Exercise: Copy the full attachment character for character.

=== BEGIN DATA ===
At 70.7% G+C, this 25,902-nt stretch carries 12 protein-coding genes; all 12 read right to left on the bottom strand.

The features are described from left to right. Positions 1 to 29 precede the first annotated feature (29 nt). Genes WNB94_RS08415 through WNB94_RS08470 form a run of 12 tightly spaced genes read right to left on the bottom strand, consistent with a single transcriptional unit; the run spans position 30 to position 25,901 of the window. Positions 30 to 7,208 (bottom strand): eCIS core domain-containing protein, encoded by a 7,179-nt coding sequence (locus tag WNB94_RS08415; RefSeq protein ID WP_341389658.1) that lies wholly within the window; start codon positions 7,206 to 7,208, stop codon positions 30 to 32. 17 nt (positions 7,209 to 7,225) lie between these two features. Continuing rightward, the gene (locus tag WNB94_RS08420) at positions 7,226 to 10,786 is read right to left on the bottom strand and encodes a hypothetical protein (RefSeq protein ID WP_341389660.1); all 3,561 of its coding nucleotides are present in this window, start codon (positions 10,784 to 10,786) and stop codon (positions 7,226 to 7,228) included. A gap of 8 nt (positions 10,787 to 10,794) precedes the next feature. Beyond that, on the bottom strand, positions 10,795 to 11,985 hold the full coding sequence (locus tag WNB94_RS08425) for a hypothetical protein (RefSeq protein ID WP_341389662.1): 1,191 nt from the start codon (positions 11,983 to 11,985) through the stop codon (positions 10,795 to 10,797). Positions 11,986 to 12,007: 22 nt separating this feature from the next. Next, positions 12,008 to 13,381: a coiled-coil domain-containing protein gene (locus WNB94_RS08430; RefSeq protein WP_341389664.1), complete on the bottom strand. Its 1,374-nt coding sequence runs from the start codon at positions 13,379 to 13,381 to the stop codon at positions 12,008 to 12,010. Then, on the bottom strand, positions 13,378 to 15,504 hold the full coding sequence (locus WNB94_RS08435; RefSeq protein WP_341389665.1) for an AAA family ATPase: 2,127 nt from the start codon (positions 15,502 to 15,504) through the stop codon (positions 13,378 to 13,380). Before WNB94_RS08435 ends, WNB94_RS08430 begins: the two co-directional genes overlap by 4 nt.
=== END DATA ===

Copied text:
At 70.7% G+C, this 25,902-nt stretch carries 12 protein-coding genes; all 12 read right to left on the bottom strand.

The features are described from left to right. Positions 1 to 29 precede the first annotated feature (29 nt). Genes WNB94_RS08415 through WNB94_RS08470 form a run of 12 tightly spaced genes read right to left on the bottom strand, consistent with a single transcriptional unit; the run spans position 30 to position 25,901 of the window. Positions 30 to 7,208 (bottom strand): eCIS core domain-containing protein, encoded by a 7,179-nt coding sequence (locus tag WNB94_RS08415; RefSeq protein ID WP_341389658.1) that lies wholly within the window; start codon positions 7,206 to 7,208, stop codon positions 30 to 32. 17 nt (positions 7,209 to 7,225) lie between these two features. Continuing rightward, the gene (locus tag WNB94_RS08420) at positions 7,226 to 10,786 is read right to left on the bottom strand and encodes a hypothetical protein (RefSeq protein ID WP_341389660.1); all 3,561 of its coding nucleotides are present in this window, start codon (positions 10,784 to 10,786) and stop codon (positions 7,226 to 7,228) included. A gap of 8 nt (positions 10,787 to 10,794) precedes the next feature. Beyond that, on the bottom strand, positions 10,795 to 11,985 hold the full coding sequence (locus tag WNB94_RS08425) for a hypothetical protein (RefSeq protein ID WP_341389662.1): 1,191 nt from the start codon (positions 11,983 to 11,985) through the stop codon (positions 10,795 to 10,797). Positions 11,986 to 12,007: 22 nt separating this feature from the next. Next, positions 12,008 to 13,381: a coiled-coil domain-containing protein gene (locus WNB94_RS08430; RefSeq protein WP_341389664.1), complete on the bottom strand. Its 1,374-nt coding sequence runs from the start codon at positions 13,379 to 13,381 to the stop codon at positions 12,008 to 12,010. Then, on the bottom strand, positions 13,378 to 15,504 hold the full coding sequence (locus WNB94_RS08435; RefSeq protein WP_341389665.1) for an AAA family ATPase: 2,127 nt from the start codon (positions 15,502 to 15,504) through the stop codon (positions 13,378 to 13,380). Before WNB94_RS08435 ends, WNB94_RS08430 begins: the two co-directional genes overlap by 4 nt.